Most shoppers pay nothing for their e-commerce returns, but repeat returners are surprisingly OK with fees

When asked how much they paid for their most recent return, 60% of shoppers said $0; for those who did pay, the median fee was $9.99. 

Frequent returners, on the other hand, were less likely to report that their last return was free (just 39% said they did not pay), indicating that people who order and return as a means of creating a fitting room at home are willing to pay for the service. In fact, when asked about the impact of shipping and restocking fees on their satisfaction with the return experience, frequent returners were much less likely to report dissatisfaction: 57% of all respondents said paying would be unsatisfactory, but just 36% of frequent returners shared that sentiment. 

Most E-Commerce Returns Are Still Free

Respondents’ reported cost of returning online orders
Scatter plot of respondents' reported cost of returning online orders. The chart shows most returns are free.
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Survey conducted May 12-14, 2023, among a representative sample of 1,050 U.S. adults who returned an online purchase via mail.

Return fees are a conundrum. It makes sense for retailers to eat the cost of return logistics when free returns reduce risk for consumers and encourage them to try products they might not otherwise order. But as e-commerce takes up a larger share of sales, increasing the rate of costly mail-in returns, the free return equation no longer tips the scales in favor of the retailer.

For brands introducing return fees, there are ways to soften the blow. In a recent shipping study conducted by Morning Consult, we found that while cost is paramount in consumers’ decisions, brands can make paid shipping more palatable by increasing the speed of the shipment or offering rewards points. We can extrapolate that return considerations would be similar — if brands are asking shoppers to pay a return fee, they should consider crediting shopper accounts more quickly or offering a sufficient rewards program benefit.

Maintaining customer satisfaction while raising return fees

Mail-in returns are the real culprit driving up costs for e-commerce brands, and 35% of returners reported using that option in the last month. The good news is that the rate of mail-in returns has stayed fairly steady since we began tracking this behavior in 2021. Most returners (65%) bring products into stores when making a return, the most cost-effective solution for retailers. Half as many returners (32%) are making returns at third-party drop-off points (e.g., returning an Amazon order at Kohl’s), though these options tend to have higher consumer satisfaction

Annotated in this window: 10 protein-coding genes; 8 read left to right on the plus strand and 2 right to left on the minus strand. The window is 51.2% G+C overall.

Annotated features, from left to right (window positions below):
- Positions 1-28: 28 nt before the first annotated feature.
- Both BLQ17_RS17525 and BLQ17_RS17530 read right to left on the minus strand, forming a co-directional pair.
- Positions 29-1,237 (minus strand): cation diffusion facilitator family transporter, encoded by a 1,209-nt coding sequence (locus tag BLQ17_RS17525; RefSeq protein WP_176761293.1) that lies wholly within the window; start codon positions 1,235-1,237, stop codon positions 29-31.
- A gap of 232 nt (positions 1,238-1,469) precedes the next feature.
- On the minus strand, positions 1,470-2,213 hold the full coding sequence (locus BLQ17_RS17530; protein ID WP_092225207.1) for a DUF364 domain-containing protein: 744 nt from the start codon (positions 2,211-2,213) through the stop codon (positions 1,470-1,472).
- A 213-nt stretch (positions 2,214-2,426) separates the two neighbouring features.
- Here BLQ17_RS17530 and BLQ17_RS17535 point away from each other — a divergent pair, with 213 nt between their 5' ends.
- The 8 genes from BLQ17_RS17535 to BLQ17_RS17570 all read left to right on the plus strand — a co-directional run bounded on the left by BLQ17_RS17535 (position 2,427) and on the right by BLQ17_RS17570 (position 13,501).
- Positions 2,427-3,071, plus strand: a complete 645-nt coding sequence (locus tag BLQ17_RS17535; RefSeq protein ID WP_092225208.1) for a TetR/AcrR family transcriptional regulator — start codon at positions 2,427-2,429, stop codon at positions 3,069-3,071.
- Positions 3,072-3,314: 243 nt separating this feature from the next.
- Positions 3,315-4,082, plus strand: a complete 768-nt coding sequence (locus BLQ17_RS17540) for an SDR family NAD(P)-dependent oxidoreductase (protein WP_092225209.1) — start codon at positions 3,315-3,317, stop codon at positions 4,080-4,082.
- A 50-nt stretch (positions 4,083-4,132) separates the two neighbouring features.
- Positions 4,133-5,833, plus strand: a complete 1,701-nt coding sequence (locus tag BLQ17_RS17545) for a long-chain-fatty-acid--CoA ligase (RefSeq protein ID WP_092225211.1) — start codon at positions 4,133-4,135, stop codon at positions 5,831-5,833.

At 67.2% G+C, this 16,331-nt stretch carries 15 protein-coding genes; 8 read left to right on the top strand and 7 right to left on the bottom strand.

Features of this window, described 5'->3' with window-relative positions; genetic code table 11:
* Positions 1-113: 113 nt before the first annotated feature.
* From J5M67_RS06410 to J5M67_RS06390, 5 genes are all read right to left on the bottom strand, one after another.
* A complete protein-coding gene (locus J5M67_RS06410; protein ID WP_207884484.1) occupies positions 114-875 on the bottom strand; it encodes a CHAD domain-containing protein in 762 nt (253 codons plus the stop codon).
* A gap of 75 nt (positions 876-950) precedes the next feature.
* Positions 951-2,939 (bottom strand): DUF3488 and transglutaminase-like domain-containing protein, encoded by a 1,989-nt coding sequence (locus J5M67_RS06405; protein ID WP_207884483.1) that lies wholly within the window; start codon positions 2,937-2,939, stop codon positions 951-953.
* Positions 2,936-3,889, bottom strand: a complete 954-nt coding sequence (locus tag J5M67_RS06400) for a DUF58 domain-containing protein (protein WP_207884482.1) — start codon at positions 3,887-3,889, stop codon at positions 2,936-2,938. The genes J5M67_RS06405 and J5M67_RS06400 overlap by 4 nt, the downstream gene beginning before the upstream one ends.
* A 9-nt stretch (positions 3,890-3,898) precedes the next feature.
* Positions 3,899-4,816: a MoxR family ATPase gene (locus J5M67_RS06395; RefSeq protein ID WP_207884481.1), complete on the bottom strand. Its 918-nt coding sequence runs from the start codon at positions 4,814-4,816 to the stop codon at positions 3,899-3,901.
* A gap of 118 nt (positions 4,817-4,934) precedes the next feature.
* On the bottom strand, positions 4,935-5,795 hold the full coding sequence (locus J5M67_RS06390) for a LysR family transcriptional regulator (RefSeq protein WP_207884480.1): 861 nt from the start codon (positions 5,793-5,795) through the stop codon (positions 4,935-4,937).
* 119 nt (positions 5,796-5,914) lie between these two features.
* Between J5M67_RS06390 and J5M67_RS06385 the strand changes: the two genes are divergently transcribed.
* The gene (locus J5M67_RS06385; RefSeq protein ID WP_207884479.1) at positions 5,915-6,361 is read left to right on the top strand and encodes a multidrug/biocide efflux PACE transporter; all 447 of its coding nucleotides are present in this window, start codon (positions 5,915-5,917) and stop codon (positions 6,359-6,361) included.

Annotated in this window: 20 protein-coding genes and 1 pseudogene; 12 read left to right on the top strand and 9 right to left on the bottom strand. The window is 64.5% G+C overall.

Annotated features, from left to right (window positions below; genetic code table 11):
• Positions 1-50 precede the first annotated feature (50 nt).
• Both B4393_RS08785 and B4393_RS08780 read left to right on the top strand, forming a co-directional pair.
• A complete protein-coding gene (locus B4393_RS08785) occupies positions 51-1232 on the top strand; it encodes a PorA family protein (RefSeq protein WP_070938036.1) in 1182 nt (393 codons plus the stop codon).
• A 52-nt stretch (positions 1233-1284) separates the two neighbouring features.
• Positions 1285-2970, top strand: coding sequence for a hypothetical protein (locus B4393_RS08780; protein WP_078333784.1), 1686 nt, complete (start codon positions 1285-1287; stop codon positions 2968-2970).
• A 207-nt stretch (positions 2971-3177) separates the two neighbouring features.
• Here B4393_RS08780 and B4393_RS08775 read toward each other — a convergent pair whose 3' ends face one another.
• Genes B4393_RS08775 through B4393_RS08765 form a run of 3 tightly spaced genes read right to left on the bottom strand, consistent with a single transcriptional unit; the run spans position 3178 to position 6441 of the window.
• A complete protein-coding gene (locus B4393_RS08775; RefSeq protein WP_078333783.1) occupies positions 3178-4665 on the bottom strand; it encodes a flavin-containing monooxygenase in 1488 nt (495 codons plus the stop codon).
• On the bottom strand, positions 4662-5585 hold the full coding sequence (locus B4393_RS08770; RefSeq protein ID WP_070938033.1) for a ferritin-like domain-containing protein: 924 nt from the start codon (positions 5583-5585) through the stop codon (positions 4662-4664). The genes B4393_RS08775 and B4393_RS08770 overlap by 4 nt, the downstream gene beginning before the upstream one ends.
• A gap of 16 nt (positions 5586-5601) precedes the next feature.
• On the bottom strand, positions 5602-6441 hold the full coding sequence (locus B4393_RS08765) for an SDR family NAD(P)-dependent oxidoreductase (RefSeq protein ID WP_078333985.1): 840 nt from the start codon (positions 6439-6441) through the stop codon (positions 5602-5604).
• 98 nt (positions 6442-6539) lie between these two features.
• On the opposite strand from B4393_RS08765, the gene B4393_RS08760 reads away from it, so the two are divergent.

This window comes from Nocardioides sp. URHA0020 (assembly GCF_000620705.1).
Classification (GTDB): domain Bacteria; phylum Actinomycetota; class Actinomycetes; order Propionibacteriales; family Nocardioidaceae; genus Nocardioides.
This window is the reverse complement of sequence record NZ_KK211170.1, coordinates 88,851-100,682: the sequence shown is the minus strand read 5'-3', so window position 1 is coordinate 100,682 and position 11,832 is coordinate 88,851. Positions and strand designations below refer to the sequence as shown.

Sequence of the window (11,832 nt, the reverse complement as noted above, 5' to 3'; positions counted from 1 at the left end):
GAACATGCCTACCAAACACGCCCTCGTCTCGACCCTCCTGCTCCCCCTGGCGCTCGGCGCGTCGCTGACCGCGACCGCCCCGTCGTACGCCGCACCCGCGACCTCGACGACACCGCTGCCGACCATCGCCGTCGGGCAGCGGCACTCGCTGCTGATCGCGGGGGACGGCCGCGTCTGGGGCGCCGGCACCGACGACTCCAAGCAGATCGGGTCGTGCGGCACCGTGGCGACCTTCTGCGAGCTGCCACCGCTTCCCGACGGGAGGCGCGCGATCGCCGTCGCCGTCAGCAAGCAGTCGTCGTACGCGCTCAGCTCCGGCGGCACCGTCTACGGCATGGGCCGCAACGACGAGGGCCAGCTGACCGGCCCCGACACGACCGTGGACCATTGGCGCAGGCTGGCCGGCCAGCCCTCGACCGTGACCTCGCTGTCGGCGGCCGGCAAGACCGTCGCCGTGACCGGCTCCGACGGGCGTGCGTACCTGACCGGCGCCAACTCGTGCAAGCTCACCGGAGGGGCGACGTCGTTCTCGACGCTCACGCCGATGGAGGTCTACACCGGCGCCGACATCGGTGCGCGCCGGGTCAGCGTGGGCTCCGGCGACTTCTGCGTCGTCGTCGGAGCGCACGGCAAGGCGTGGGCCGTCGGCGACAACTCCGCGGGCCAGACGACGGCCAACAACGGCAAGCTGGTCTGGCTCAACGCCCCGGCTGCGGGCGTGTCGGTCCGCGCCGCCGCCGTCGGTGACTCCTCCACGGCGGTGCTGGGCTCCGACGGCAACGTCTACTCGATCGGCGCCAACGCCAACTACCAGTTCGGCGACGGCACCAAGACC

Examining the options brands are experimenting with to rein in return costs, introducing fees is by far the most unpopular. Offering store credit rather than a refund is far behind, nearly tied with waiting four weeks for a refund. Strict time limits, such as requiring a return to be completed within 30 days, are more acceptable for most. Frequent returners just don’t find any part of the returns process as painful as the general population does, so for retailers, being less generous with return policies unfortunately might have the least impact on the most frequent returners.

Of All Return Requirements, Fees Introduce the Most Pain

Shares of respondents who said the following return requirements would make them satisfied or dissatisfied with the experience:
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Survey conducted May 12-14, 2023, among a representative sample of 2,207 U.S. adults, including 638 who reported making a return at least once every three months, with an unweighted margin of error of +/-2 percentage points. ‘Don’t know/No opinion” responses not shown.

When asked to describe the best experience they’ve had returning an online order, more than 100 people mentioned Amazon’s return service via Whole Foods, The UPS Store and Kohl’s, where shoppers typically can make a return without repackaging the item and printing a label. 

Respondents’ return horror stories often include items lost en route back to the warehouse or challenging customer service experiences. For less expensive items, particularly if the item can’t be resold or the cost of the return can’t be recouped, some retailers will just credit the customer for the cost and let them keep the item to avoid the pain of return logistics and lengthy customer service interactions while maintaining positive customer sentiment.

Claire Tassin is a retail and e-commerce analyst. She conducts research on shifting consumer behaviors and expectations, as well as trends relevant to marketing leaders in the retail sector.